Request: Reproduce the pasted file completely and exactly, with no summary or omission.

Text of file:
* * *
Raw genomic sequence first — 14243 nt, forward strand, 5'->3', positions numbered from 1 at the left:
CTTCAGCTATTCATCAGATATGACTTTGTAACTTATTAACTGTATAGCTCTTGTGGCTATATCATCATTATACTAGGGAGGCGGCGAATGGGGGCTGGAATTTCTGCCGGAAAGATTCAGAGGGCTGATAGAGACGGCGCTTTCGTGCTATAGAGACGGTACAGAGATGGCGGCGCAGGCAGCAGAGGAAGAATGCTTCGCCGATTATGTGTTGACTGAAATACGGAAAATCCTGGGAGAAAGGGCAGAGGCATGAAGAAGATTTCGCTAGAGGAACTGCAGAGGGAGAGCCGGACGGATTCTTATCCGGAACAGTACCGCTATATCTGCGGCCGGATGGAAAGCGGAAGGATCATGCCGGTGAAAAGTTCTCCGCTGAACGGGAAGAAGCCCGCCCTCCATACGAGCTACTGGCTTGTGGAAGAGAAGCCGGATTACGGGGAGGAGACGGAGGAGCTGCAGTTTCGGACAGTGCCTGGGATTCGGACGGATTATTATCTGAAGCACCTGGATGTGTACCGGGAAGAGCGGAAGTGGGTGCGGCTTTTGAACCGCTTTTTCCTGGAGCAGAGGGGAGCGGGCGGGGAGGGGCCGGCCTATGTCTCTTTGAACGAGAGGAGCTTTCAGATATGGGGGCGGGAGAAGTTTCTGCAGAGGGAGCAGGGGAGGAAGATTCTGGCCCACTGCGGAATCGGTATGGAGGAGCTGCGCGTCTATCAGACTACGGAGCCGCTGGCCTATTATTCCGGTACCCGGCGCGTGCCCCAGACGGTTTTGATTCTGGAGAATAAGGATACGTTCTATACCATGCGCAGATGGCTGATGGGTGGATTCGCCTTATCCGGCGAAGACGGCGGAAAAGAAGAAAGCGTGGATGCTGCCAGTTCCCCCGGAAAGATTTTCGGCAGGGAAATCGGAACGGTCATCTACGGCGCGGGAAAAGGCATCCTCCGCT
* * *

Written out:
Raw genomic sequence first — 14243 nt, forward strand, 5'->3', positions numbered from 1 at the left:
CTTCAGCTATTCATCAGATATGACTTTGTAACTTATTAACTGTATAGCTCTTGTGGCTATATCATCATTATACTAGGGAGGCGGCGAATGGGGGCTGGAATTTCTGCCGGAAAGATTCAGAGGGCTGATAGAGACGGCGCTTTCGTGCTATAGAGACGGTACAGAGATGGCGGCGCAGGCAGCAGAGGAAGAATGCTTCGCCGATTATGTGTTGACTGAAATACGGAAAATCCTGGGAGAAAGGGCAGAGGCATGAAGAAGATTTCGCTAGAGGAACTGCAGAGGGAGAGCCGGACGGATTCTTATCCGGAACAGTACCGCTATATCTGCGGCCGGATGGAAAGCGGAAGGATCATGCCGGTGAAAAGTTCTCCGCTGAACGGGAAGAAGCCCGCCCTCCATACGAGCTACTGGCTTGTGGAAGAGAAGCCGGATTACGGGGAGGAGACGGAGGAGCTGCAGTTTCGGACAGTGCCTGGGATTCGGACGGATTATTATCTGAAGCACCTGGATGTGTACCGGGAAGAGCGGAAGTGGGTGCGGCTTTTGAACCGCTTTTTCCTGGAGCAGAGGGGAGCGGGCGGGGAGGGGCCGGCCTATGTCTCTTTGAACGAGAGGAGCTTTCAGATATGGGGGCGGGAGAAGTTTCTGCAGAGGGAGCAGGGGAGGAAGATTCTGGCCCACTGCGGAATCGGTATGGAGGAGCTGCGCGTCTATCAGACTACGGAGCCGCTGGCCTATTATTCCGGTACCCGGCGCGTGCCCCAGACGGTTTTGATTCTGGAGAATAAGGATACGTTCTATACCATGCGCAGATGGCTGATGGGTGGATTCGCCTTATCCGGCGAAGACGGCGGAAAAGAAGAAAGCGTGGATGCTGCCAGTTCCCCCGGAAAGATTTTCGGCAGGGAAATCGGAACGGTCATCTACGGCGCGGGAAAAGGCATCCTCCGCT